If the 360 is in the NORMAL position, the DVD is taken out by moving it up.
If the 360 is on its side, the DVD is taken out by moving it sideways.

But that's just my thinking.

Anyway, I heatgunned my old 360 a number of times and ALLWAYS had it sitting in the normal position (so it was wider than it was tall. I died again and again and I do NOT think that this is a good position and here's why:

The hotest spots on the outside of the 360 are where the CPU and the GPU are soldered onto the motherboard. If it's in the normal position these hot spots are only a couple of mm away from whatever the 360 is sitting on and even on smooth, well ventilated material, the 360 gets a lot warmer when in the normal position.

Someone could measure temperatures to back this up but feel free to try this yourself.

Cheers



#40 twistedsymphony

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Posted 07 September 2006 - 06:23 PM

I would think that if it feels warmer on the outside that would be better, meaning that more heat is radiating from the chip instead if sitting in there baking it. (heat rises so while space under the console is good it's not as imporant as other factors).

IIRC xboxexpert temperature tested the console and found that the heat pipe was more efficient when the console was sitting horizontal. it makes more sense that it would be from a physics perspective anyway.

#41 IH8M$

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Posted 07 September 2006 - 06:24 PM

My 360 also died the other day. I was able to turn it on at times, but it would then freeze and give me red lights. If I waited a while for it to cool down I could turn it on again for a while, but the process just repeats. I was getting error code 0102. I figured it was something with it overheating so I took it apart and replaced the thermal pase on the heatsinks. There was foil on one of them so I got rid of that. I heard about this heatgun fix, but only had a hairdryer so I heated the console up for a bit. I put the console back together and turned it on. I was able to play COD2 for a while, and then it died again. I assume it ran longer this time because of the new thermal paste, but I'm all out of ideas. I was considering buying a heat gun, but am not sure what to do. Is there anything I can do with a soldering iron to fix this? I'm starting to think I'm better off just buying a new one with the warranty and eBaying my broken one instead of putting more money into the broken one.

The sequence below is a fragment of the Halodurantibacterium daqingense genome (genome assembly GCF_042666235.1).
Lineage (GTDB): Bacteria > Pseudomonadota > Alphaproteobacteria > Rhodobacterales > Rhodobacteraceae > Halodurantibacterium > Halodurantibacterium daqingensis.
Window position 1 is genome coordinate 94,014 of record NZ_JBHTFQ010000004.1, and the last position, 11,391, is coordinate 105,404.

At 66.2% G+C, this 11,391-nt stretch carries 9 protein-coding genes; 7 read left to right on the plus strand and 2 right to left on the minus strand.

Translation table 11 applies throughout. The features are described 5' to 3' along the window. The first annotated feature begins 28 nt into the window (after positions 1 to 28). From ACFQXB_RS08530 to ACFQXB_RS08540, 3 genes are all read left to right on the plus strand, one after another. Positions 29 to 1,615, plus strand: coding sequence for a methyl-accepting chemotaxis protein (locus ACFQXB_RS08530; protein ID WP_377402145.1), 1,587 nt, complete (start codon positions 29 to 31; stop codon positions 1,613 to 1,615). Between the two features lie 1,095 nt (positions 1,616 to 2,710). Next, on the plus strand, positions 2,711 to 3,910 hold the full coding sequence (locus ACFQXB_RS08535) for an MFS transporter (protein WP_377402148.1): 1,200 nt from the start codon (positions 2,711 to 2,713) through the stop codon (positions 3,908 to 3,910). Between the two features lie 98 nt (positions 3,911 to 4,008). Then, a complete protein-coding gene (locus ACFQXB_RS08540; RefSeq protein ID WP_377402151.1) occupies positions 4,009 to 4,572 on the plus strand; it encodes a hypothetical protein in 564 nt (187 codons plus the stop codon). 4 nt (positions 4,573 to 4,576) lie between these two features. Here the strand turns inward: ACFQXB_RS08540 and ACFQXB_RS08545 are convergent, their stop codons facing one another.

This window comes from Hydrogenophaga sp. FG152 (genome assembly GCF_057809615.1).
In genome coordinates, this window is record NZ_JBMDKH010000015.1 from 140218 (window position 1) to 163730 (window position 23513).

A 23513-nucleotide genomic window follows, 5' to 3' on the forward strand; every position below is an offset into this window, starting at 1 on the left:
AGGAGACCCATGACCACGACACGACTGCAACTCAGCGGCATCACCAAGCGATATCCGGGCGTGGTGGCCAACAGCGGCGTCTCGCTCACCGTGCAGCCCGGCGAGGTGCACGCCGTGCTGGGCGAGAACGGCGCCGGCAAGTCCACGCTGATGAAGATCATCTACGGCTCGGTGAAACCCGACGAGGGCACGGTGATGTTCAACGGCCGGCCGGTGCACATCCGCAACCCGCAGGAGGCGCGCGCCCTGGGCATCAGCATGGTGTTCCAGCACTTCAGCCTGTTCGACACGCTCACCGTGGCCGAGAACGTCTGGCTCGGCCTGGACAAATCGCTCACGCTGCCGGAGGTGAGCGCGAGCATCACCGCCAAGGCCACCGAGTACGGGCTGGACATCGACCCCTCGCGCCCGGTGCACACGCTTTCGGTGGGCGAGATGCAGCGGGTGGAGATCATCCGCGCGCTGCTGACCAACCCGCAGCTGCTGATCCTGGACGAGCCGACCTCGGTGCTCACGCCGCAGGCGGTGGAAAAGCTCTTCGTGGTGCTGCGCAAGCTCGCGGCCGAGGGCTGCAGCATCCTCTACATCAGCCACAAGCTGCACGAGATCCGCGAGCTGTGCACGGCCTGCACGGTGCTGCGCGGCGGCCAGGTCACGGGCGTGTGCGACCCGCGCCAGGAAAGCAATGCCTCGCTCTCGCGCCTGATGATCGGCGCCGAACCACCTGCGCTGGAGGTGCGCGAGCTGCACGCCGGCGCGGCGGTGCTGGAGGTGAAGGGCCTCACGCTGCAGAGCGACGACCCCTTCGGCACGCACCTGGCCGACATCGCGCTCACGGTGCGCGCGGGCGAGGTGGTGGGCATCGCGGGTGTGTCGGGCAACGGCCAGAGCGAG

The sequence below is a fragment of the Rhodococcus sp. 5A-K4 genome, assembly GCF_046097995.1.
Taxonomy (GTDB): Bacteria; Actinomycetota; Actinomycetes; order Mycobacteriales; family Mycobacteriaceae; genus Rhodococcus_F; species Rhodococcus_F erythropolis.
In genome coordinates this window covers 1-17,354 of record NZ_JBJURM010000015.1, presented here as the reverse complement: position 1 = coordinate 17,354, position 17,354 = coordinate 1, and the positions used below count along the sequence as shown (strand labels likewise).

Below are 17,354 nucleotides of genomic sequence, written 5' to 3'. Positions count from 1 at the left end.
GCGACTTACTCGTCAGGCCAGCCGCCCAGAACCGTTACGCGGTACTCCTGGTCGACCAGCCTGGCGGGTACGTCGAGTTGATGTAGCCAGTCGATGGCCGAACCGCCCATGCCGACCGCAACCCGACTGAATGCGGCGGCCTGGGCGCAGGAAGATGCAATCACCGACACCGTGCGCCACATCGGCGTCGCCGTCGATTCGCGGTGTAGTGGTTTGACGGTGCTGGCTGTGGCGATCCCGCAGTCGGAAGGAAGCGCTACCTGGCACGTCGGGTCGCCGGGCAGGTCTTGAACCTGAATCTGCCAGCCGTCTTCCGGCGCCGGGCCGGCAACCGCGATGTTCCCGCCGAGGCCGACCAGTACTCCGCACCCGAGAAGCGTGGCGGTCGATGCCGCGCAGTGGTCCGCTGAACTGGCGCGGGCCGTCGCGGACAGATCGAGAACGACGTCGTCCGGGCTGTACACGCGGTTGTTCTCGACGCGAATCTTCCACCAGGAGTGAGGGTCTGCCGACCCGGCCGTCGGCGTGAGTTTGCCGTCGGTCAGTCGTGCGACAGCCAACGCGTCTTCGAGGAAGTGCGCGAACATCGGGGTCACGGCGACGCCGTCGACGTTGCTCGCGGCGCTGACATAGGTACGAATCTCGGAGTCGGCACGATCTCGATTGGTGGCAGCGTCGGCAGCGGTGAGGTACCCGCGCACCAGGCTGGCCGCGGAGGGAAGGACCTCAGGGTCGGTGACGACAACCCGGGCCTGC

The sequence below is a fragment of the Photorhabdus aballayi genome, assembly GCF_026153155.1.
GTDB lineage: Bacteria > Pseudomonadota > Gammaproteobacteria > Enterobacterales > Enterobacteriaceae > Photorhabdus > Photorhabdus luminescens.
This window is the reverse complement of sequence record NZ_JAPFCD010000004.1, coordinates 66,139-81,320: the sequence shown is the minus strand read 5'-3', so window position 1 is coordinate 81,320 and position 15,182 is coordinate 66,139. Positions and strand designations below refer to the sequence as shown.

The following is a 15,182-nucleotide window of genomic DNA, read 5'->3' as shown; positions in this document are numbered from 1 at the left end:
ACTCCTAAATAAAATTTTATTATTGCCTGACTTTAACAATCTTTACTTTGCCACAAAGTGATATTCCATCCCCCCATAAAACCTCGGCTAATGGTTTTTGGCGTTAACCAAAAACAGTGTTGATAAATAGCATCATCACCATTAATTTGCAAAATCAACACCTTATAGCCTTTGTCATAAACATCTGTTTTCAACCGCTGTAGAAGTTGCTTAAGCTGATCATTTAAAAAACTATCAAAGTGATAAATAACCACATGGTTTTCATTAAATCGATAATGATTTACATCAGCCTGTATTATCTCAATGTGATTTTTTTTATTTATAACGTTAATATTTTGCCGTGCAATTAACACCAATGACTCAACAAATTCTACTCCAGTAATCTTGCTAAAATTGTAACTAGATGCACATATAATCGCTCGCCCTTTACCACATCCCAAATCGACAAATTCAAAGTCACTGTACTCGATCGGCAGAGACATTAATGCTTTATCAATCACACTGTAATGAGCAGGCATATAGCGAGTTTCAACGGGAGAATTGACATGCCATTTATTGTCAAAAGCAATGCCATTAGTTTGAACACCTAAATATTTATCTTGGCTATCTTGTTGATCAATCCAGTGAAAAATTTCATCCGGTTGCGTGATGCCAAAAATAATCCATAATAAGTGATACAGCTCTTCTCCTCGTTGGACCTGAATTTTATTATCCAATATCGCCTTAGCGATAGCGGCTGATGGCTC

#42 ewok666

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Posted 07 September 2006 - 07:53 PM

QUOTE(twistedsymphony @ Sep 7 2006, 06:30 PM) View Post

I would think that if it feels warmer on the outside that would be better, meaning that more heat is radiating from the chip instead if sitting in there baking it. (heat rises so while space under the console is good it's not as imporant as other factors).

IIRC xboxexpert temperature tested the console and found that the heat pipe was more efficient when the console was sitting horizontal. it makes more sense that it would be from a physics perspective anyway.


Cooler on the outside generally means cooler on the inside as well. The surrounding air cools the case walls, the case walls in turn cool the inside. That's why aluminum cases for PC's are good ;-)

If the box sits flat, the bottom heats up but the heat has nowhere to go......where do you think it will go?

Don't know about the heat pipe....may be true but that's irrelevant imho. The general temperature of the inside of th unit is of interest. I do not think that the CPU temperature is an issue.

Cheers

#43 jcdbc

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Posted 07 September 2006 - 08:42 PM

i took my xbox360 apart and didnt see any problems with it, and am having the same problem. after spending all the money i have on it, and not getting to play very often, this problem makes me very angry.
the people at the help desk said they would fix it for 130 dollars. instead of paying it, im thinking of getting a lawyer,and since this is a common problem, they probally know about it, sp i will be asking for punitive damages too.
anybody up for a class action, it costs nothing if we loose, but will pay out if we win
jason
jcdbc@yahoo.com

#44 devilsfan666

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Posted 09 September 2006 - 03:55 PM

QUOTE(ewok666 @ Sep 3 2006, 07:11 PM) View Post

Has anyone else tried this fix?


IM about to try this today-got a broken unit from ebay with this issue.System works fine/no errors as long as I keep pressure on the a/v connector-other wise I get no/scrambled video signal.
I will let y'all know how it goes.....

#45 sebek1

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Posted 14 September 2006 - 02:08 PM

This hot gun method worked for me and i didnt even take down the coller from the gpu. I just pointed the gun at the botton.